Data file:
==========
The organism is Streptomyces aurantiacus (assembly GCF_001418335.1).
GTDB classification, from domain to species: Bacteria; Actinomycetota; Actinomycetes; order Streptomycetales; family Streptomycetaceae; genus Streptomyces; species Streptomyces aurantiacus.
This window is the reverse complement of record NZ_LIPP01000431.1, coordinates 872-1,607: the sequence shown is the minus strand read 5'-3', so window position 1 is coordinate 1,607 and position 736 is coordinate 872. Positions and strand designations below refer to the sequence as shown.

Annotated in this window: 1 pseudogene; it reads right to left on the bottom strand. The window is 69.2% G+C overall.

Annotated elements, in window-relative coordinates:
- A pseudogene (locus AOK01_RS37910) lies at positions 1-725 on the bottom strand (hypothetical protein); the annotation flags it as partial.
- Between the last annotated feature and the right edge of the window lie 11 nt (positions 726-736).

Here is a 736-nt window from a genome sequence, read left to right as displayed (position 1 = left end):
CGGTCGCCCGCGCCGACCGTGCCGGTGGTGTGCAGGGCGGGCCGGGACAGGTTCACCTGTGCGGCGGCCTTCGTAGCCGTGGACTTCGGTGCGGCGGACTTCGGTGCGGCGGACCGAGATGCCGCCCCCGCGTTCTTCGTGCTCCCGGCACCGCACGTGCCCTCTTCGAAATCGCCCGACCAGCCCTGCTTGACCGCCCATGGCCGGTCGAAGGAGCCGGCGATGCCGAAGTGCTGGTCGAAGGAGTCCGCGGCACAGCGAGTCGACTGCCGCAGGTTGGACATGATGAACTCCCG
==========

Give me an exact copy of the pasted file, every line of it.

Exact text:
The organism is Streptomyces aurantiacus (assembly GCF_001418335.1).
GTDB classification, from domain to species: Bacteria; Actinomycetota; Actinomycetes; order Streptomycetales; family Streptomycetaceae; genus Streptomyces; species Streptomyces aurantiacus.
This window is the reverse complement of record NZ_LIPP01000431.1, coordinates 872-1,607: the sequence shown is the minus strand read 5'-3', so window position 1 is coordinate 1,607 and position 736 is coordinate 872. Positions and strand designations below refer to the sequence as shown.

Annotated in this window: 1 pseudogene; it reads right to left on the bottom strand. The window is 69.2% G+C overall.

Annotated elements, in window-relative coordinates:
- A pseudogene (locus AOK01_RS37910) lies at positions 1-725 on the bottom strand (hypothetical protein); the annotation flags it as partial.
- Between the last annotated feature and the right edge of the window lie 11 nt (positions 726-736).

Here is a 736-nt window from a genome sequence, read left to right as displayed (position 1 = left end):
CGGTCGCCCGCGCCGACCGTGCCGGTGGTGTGCAGGGCGGGCCGGGACAGGTTCACCTGTGCGGCGGCCTTCGTAGCCGTGGACTTCGGTGCGGCGGACTTCGGTGCGGCGGACCGAGATGCCGCCCCCGCGTTCTTCGTGCTCCCGGCACCGCACGTGCCCTCTTCGAAATCGCCCGACCAGCCCTGCTTGACCGCCCATGGCCGGTCGAAGGAGCCGGCGATGCCGAAGTGCTGGTCGAAGGAGTCCGCGGCACAGCGAGTCGACTGCCGCAGGTTGGACATGATGAACTCCCG